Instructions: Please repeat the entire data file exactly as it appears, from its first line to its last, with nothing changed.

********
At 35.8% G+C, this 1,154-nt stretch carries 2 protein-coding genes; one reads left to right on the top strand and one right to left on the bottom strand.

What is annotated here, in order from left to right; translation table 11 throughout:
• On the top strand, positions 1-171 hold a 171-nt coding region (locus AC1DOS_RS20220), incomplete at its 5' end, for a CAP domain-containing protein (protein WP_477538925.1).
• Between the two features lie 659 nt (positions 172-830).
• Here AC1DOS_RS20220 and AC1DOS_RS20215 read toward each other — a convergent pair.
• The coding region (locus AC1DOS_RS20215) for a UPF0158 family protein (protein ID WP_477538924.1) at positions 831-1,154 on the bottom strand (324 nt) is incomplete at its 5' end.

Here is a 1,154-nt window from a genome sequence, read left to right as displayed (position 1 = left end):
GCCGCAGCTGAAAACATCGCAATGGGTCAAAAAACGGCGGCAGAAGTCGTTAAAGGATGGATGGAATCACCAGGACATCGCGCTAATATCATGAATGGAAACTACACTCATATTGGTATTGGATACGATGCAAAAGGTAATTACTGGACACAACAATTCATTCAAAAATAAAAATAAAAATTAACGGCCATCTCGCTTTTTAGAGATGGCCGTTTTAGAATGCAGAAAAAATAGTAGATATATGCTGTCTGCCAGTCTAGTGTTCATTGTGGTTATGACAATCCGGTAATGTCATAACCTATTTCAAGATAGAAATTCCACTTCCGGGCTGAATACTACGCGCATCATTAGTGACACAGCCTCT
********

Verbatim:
At 35.8% G+C, this 1,154-nt stretch carries 2 protein-coding genes; one reads left to right on the top strand and one right to left on the bottom strand.

What is annotated here, in order from left to right; translation table 11 throughout:
• On the top strand, positions 1-171 hold a 171-nt coding region (locus AC1DOS_RS20220), incomplete at its 5' end, for a CAP domain-containing protein (protein WP_477538925.1).
• Between the two features lie 659 nt (positions 172-830).
• Here AC1DOS_RS20220 and AC1DOS_RS20215 read toward each other — a convergent pair.
• The coding region (locus AC1DOS_RS20215) for a UPF0158 family protein (protein ID WP_477538924.1) at positions 831-1,154 on the bottom strand (324 nt) is incomplete at its 5' end.

Here is a 1,154-nt window from a genome sequence, read left to right as displayed (position 1 = left end):
GCCGCAGCTGAAAACATCGCAATGGGTCAAAAAACGGCGGCAGAAGTCGTTAAAGGATGGATGGAATCACCAGGACATCGCGCTAATATCATGAATGGAAACTACACTCATATTGGTATTGGATACGATGCAAAAGGTAATTACTGGACACAACAATTCATTCAAAAATAAAAATAAAAATTAACGGCCATCTCGCTTTTTAGAGATGGCCGTTTTAGAATGCAGAAAAAATAGTAGATATATGCTGTCTGCCAGTCTAGTGTTCATTGTGGTTATGACAATCCGGTAATGTCATAACCTATTTCAAGATAGAAATTCCACTTCCGGGCTGAATACTACGCGCATCATTAGTGACACAGCCTCT